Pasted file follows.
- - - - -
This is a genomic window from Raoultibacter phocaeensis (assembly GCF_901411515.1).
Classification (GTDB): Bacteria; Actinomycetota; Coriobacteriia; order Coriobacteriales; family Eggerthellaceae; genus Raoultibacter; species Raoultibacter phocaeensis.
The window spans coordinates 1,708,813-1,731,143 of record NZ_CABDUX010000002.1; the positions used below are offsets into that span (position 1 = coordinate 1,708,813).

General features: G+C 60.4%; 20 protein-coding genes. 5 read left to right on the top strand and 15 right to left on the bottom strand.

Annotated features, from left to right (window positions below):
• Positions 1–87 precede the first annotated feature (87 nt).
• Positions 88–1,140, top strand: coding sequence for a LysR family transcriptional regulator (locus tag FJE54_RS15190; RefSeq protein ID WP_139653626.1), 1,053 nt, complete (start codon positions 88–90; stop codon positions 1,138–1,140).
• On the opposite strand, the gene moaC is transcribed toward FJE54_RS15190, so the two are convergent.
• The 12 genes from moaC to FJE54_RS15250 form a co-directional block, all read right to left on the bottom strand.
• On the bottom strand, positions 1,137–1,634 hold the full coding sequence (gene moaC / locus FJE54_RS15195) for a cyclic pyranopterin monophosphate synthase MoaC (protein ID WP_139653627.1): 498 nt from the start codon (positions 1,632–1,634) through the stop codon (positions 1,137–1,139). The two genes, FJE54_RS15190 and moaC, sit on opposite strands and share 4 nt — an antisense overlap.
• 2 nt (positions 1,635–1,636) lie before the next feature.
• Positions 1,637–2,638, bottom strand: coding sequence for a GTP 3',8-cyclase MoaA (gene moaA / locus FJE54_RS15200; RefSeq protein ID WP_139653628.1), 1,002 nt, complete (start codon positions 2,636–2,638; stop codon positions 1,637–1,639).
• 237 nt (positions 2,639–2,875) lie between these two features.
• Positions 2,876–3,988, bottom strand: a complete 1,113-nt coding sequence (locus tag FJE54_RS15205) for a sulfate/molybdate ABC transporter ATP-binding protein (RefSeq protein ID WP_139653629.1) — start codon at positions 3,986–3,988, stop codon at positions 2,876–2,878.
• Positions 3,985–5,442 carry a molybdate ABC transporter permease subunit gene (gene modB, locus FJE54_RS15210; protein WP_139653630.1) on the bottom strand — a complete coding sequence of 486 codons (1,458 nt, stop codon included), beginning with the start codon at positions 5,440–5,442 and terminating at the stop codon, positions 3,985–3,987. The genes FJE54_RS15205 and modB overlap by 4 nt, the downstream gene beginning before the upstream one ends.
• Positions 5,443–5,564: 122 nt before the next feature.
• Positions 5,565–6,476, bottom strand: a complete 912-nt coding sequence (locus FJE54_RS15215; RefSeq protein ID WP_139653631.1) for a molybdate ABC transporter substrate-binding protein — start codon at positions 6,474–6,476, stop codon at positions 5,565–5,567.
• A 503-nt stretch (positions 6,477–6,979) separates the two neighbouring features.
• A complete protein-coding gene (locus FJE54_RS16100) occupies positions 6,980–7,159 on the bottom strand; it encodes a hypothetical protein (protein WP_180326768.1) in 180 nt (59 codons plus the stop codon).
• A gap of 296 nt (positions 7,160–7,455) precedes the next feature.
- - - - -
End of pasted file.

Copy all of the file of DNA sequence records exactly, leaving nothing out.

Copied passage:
This is a genomic window from Raoultibacter phocaeensis (assembly GCF_901411515.1).
Classification (GTDB): Bacteria; Actinomycetota; Coriobacteriia; order Coriobacteriales; family Eggerthellaceae; genus Raoultibacter; species Raoultibacter phocaeensis.
The window spans coordinates 1,708,813-1,731,143 of record NZ_CABDUX010000002.1; the positions used below are offsets into that span (position 1 = coordinate 1,708,813).

General features: G+C 60.4%; 20 protein-coding genes. 5 read left to right on the top strand and 15 right to left on the bottom strand.

Annotated features, from left to right (window positions below):
• Positions 1–87 precede the first annotated feature (87 nt).
• Positions 88–1,140, top strand: coding sequence for a LysR family transcriptional regulator (locus tag FJE54_RS15190; RefSeq protein ID WP_139653626.1), 1,053 nt, complete (start codon positions 88–90; stop codon positions 1,138–1,140).
• On the opposite strand, the gene moaC is transcribed toward FJE54_RS15190, so the two are convergent.
• The 12 genes from moaC to FJE54_RS15250 form a co-directional block, all read right to left on the bottom strand.
• On the bottom strand, positions 1,137–1,634 hold the full coding sequence (gene moaC / locus FJE54_RS15195) for a cyclic pyranopterin monophosphate synthase MoaC (protein ID WP_139653627.1): 498 nt from the start codon (positions 1,632–1,634) through the stop codon (positions 1,137–1,139). The two genes, FJE54_RS15190 and moaC, sit on opposite strands and share 4 nt — an antisense overlap.
• 2 nt (positions 1,635–1,636) lie before the next feature.
• Positions 1,637–2,638, bottom strand: coding sequence for a GTP 3',8-cyclase MoaA (gene moaA / locus FJE54_RS15200; RefSeq protein ID WP_139653628.1), 1,002 nt, complete (start codon positions 2,636–2,638; stop codon positions 1,637–1,639).
• 237 nt (positions 2,639–2,875) lie between these two features.
• Positions 2,876–3,988, bottom strand: a complete 1,113-nt coding sequence (locus tag FJE54_RS15205) for a sulfate/molybdate ABC transporter ATP-binding protein (RefSeq protein ID WP_139653629.1) — start codon at positions 3,986–3,988, stop codon at positions 2,876–2,878.
• Positions 3,985–5,442 carry a molybdate ABC transporter permease subunit gene (gene modB, locus FJE54_RS15210; protein WP_139653630.1) on the bottom strand — a complete coding sequence of 486 codons (1,458 nt, stop codon included), beginning with the start codon at positions 5,440–5,442 and terminating at the stop codon, positions 3,985–3,987. The genes FJE54_RS15205 and modB overlap by 4 nt, the downstream gene beginning before the upstream one ends.
• Positions 5,443–5,564: 122 nt before the next feature.
• Positions 5,565–6,476, bottom strand: a complete 912-nt coding sequence (locus FJE54_RS15215; RefSeq protein ID WP_139653631.1) for a molybdate ABC transporter substrate-binding protein — start codon at positions 6,474–6,476, stop codon at positions 5,565–5,567.
• A 503-nt stretch (positions 6,477–6,979) separates the two neighbouring features.
• A complete protein-coding gene (locus FJE54_RS16100) occupies positions 6,980–7,159 on the bottom strand; it encodes a hypothetical protein (protein WP_180326768.1) in 180 nt (59 codons plus the stop codon).
• A gap of 296 nt (positions 7,160–7,455) precedes the next feature.